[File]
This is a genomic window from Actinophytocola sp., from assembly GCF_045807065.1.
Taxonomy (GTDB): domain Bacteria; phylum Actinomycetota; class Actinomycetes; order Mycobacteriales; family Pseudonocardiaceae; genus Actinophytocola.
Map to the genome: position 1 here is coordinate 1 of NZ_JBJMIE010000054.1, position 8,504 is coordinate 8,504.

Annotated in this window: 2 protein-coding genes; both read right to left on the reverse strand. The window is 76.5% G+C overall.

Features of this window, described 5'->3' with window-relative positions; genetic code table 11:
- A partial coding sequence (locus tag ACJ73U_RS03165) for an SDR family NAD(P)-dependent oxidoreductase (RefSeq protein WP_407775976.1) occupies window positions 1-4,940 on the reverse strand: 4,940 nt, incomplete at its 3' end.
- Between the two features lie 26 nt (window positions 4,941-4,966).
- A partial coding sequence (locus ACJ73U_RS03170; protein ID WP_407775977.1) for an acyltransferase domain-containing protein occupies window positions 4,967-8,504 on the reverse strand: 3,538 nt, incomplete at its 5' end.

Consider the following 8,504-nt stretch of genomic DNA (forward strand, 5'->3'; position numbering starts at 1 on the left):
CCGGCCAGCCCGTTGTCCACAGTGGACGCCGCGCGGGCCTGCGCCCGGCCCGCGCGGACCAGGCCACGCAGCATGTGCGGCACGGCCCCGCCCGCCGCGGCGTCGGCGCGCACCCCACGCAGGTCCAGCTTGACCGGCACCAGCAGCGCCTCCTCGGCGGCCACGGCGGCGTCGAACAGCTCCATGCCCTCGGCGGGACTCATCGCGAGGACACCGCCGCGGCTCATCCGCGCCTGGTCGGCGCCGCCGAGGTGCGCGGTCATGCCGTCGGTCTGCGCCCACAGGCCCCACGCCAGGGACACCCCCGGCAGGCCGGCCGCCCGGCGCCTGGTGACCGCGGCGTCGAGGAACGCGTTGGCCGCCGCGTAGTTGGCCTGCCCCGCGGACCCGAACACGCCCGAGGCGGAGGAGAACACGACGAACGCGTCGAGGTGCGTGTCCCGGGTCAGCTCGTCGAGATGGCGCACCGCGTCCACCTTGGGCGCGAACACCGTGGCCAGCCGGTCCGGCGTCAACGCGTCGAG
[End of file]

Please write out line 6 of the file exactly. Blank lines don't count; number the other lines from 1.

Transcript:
- A partial coding sequence (locus tag ACJ73U_RS03165) for an SDR family NAD(P)-dependent oxidoreductase (RefSeq protein WP_407775976.1) occupies window positions 1-4,940 on the reverse strand: 4,940 nt, incomplete at its 3' end.